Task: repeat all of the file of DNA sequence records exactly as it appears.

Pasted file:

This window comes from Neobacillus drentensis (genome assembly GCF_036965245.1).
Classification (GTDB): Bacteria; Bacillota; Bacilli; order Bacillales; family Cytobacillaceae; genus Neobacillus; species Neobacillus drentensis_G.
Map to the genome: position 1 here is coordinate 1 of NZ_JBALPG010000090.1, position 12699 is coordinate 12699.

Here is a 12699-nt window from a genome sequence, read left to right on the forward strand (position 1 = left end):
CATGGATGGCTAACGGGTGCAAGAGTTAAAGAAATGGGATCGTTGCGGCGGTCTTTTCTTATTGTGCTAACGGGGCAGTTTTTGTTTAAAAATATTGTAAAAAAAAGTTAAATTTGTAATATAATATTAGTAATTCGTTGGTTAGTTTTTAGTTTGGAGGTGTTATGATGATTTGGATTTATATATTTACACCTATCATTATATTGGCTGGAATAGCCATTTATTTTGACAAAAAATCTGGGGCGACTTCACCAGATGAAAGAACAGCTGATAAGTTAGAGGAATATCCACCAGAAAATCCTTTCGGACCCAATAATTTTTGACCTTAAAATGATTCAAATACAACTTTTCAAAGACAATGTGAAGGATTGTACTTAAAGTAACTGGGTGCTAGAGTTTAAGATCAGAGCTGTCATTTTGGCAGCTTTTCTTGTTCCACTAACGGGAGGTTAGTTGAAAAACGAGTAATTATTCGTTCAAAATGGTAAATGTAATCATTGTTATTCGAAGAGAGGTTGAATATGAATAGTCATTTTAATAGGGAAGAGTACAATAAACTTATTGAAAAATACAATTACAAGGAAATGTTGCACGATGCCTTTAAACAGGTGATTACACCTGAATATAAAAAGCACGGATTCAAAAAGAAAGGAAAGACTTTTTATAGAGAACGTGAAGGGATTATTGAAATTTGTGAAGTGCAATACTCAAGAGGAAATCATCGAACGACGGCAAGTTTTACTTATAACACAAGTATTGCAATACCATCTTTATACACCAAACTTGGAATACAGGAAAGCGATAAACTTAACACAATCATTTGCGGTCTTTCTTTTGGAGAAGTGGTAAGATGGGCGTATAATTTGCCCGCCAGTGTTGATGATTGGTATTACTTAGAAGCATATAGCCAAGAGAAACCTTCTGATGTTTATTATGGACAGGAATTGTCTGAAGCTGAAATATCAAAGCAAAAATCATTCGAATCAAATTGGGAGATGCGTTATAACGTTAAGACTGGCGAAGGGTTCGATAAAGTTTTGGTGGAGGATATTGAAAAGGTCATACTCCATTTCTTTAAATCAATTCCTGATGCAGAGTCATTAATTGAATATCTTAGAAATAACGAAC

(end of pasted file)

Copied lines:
This window comes from Neobacillus drentensis (genome assembly GCF_036965245.1).
Classification (GTDB): Bacteria; Bacillota; Bacilli; order Bacillales; family Cytobacillaceae; genus Neobacillus; species Neobacillus drentensis_G.
Map to the genome: position 1 here is coordinate 1 of NZ_JBALPG010000090.1, position 12699 is coordinate 12699.

Here is a 12699-nt window from a genome sequence, read left to right on the forward strand (position 1 = left end):
CATGGATGGCTAACGGGTGCAAGAGTTAAAGAAATGGGATCGTTGCGGCGGTCTTTTCTTATTGTGCTAACGGGGCAGTTTTTGTTTAAAAATATTGTAAAAAAAAGTTAAATTTGTAATATAATATTAGTAATTCGTTGGTTAGTTTTTAGTTTGGAGGTGTTATGATGATTTGGATTTATATATTTACACCTATCATTATATTGGCTGGAATAGCCATTTATTTTGACAAAAAATCTGGGGCGACTTCACCAGATGAAAGAACAGCTGATAAGTTAGAGGAATATCCACCAGAAAATCCTTTCGGACCCAATAATTTTTGACCTTAAAATGATTCAAATACAACTTTTCAAAGACAATGTGAAGGATTGTACTTAAAGTAACTGGGTGCTAGAGTTTAAGATCAGAGCTGTCATTTTGGCAGCTTTTCTTGTTCCACTAACGGGAGGTTAGTTGAAAAACGAGTAATTATTCGTTCAAAATGGTAAATGTAATCATTGTTATTCGAAGAGAGGTTGAATATGAATAGTCATTTTAATAGGGAAGAGTACAATAAACTTATTGAAAAATACAATTACAAGGAAATGTTGCACGATGCCTTTAAACAGGTGATTACACCTGAATATAAAAAGCACGGATTCAAAAAGAAAGGAAAGACTTTTTATAGAGAACGTGAAGGGATTATTGAAATTTGTGAAGTGCAATACTCAAGAGGAAATCATCGAACGACGGCAAGTTTTACTTATAACACAAGTATTGCAATACCATCTTTATACACCAAACTTGGAATACAGGAAAGCGATAAACTTAACACAATCATTTGCGGTCTTTCTTTTGGAGAAGTGGTAAGATGGGCGTATAATTTGCCCGCCAGTGTTGATGATTGGTATTACTTAGAAGCATATAGCCAAGAGAAACCTTCTGATGTTTATTATGGACAGGAATTGTCTGAAGCTGAAATATCAAAGCAAAAATCATTCGAATCAAATTGGGAGATGCGTTATAACGTTAAGACTGGCGAAGGGTTCGATAAAGTTTTGGTGGAGGATATTGAAAAGGTCATACTCCATTTCTTTAAATCAATTCCTGATGCAGAGTCATTAATTGAATATCTTAGAAATAACGAAC